On Earth, aurorae are best known in the form of the northern lights, when bright light streaks across the sky. Uranus also has its own aurora – though it is not visible in the same way, because of the different atmosphere on that planet.
Researchers have known about ultraviolet aurorae on Uranus since 1986. But now scientists have confirmed there are infrared aurorae on the distant planet, too.
Scientists hope that the findings could help explain the magnetic fields of other planets in our solar system. And it could help us find out whether distant planets support alien life.
Aurorae happen when charged particles arrive at a planet and hit its atmosphere, brought down through its magnetic field lines. To better understand those on Uranus, researchers analysed the light from the planet and watched for a specific charged particle that changes brightness depending on how hot it is and how dense the atmosphere is, so that it can be used as a thermometer.
The researchers found that the density of that particle significantly increased, which suggests they are being ionised by an infrared aurorae, they say. Scientists hope that will inform our understanding of other, similar planets, as well as which worlds might be suitable for alien life.
“The temperature of all the gas giant planets, including Uranus, are hundreds of degrees Kelvin/Celsius above what models predict if only warmed by the sun, leaving us with the big question of how these planets are so much hotter than expected? One theory suggests the energetic aurora is the cause of this, which generates and pushes heat from the aurora down towards the magnetic equator,” said Emma Thomas from the University of Leicester, who was lead author on the new study.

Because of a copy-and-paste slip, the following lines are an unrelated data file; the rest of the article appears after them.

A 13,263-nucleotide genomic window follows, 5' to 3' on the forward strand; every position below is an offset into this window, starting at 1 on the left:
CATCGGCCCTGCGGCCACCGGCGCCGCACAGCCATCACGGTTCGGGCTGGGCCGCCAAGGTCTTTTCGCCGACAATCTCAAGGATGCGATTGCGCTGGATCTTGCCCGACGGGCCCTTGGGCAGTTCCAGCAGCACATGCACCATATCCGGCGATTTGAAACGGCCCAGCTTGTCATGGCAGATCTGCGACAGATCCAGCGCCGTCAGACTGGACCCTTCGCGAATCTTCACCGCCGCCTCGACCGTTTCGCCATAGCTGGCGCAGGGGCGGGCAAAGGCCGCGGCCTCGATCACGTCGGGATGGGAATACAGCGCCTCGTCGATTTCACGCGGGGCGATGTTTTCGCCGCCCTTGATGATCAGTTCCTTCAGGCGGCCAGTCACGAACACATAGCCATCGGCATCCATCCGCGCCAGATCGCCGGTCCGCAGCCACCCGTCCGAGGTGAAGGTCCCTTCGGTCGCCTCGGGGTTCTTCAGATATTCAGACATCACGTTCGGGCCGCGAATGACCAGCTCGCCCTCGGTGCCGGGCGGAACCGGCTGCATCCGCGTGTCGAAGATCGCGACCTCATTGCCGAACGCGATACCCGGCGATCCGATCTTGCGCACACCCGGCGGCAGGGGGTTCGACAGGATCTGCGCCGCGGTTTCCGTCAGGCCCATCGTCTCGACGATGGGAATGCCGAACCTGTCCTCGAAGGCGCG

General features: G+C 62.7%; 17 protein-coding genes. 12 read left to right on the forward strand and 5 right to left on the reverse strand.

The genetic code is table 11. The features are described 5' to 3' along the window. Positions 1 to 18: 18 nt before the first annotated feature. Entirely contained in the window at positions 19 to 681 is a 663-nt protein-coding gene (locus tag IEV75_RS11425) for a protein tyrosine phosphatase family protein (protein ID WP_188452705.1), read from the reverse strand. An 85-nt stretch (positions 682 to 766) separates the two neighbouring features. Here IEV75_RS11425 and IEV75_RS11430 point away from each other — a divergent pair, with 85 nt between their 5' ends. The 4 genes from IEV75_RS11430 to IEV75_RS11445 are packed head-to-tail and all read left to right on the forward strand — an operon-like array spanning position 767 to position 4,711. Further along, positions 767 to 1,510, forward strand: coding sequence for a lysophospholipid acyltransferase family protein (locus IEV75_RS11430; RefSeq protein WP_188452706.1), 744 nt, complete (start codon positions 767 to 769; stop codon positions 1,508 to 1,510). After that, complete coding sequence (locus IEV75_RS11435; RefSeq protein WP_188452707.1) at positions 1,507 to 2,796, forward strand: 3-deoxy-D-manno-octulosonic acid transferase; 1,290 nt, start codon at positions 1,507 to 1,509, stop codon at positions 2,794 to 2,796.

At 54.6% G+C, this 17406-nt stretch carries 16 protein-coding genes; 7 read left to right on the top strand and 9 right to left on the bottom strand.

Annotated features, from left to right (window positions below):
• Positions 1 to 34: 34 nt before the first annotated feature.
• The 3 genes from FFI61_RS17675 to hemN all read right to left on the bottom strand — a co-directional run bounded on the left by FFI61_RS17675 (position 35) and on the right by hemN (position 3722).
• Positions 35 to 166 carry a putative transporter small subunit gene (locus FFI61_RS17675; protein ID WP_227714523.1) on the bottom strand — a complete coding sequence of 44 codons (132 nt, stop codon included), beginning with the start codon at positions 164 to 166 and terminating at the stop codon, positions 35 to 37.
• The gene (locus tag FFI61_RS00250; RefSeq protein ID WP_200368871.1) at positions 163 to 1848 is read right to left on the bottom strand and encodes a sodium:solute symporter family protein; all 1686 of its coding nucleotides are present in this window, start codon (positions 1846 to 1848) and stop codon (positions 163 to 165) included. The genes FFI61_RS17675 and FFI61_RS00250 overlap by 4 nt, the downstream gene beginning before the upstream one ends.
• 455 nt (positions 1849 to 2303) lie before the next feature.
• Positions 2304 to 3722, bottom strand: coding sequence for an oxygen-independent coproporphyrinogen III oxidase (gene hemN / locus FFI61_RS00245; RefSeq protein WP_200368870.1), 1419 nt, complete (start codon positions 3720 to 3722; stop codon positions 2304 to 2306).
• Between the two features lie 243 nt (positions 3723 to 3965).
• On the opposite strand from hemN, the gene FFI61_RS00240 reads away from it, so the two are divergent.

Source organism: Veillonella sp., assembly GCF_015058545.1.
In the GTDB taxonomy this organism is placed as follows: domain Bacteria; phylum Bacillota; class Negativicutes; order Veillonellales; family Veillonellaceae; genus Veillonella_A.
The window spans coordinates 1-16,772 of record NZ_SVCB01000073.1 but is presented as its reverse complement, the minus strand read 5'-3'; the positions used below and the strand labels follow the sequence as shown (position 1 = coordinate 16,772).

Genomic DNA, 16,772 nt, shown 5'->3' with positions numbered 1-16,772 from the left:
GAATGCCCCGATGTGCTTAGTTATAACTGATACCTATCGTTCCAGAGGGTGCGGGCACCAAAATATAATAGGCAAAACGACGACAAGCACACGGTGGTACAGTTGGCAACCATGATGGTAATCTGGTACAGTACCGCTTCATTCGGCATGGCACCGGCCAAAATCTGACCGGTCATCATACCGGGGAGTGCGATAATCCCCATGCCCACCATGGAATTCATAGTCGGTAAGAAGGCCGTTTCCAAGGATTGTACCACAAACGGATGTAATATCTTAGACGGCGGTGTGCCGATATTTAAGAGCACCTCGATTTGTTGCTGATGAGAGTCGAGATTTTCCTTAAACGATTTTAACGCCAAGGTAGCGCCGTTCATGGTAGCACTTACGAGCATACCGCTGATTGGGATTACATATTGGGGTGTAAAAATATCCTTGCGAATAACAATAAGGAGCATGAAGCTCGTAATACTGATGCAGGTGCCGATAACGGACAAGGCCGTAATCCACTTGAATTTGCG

“A majority of exoplanets discovered so far fall in the sub-Neptune category, and hence are physically similar to Neptune and Uranus in size. This may also mean similar magnetic and atmospheric characteristics too. By analysing Uranus’s aurora which directly connects to both the planet’s magnetic field and atmosphere, we can make predictions about the atmospheres and magnetic fields of these worlds and hence their suitability for life.
“This paper is the culmination of 30 years of auroral study at Uranus, which has finally revealed the infrared aurora and begun a new age of aurora investigations at the planet. Our results will go on to broaden our knowledge of ice giant auroras and strengthen our understanding of planetary magnetic fields in our solar system, at exoplanets and even our own planet.”
The findings might also help explain a mysterious phenomenon on Earth known as geomagnetic reversal, where the north and south pole switch around. Scientists still know very little about that rare phenomenon, and how it might affect things such as satellites and communications.
That process happens every day on Uranus, however. Researchers hope they can use its aurorae to get better data on the nature of that reversal – and what might happen if Earth has one, too.
The findings are described in a new paper, ‘Detection of the infrared aurora at Uranus with Keck-NIRSPEC’, published in Nature Astronomy.
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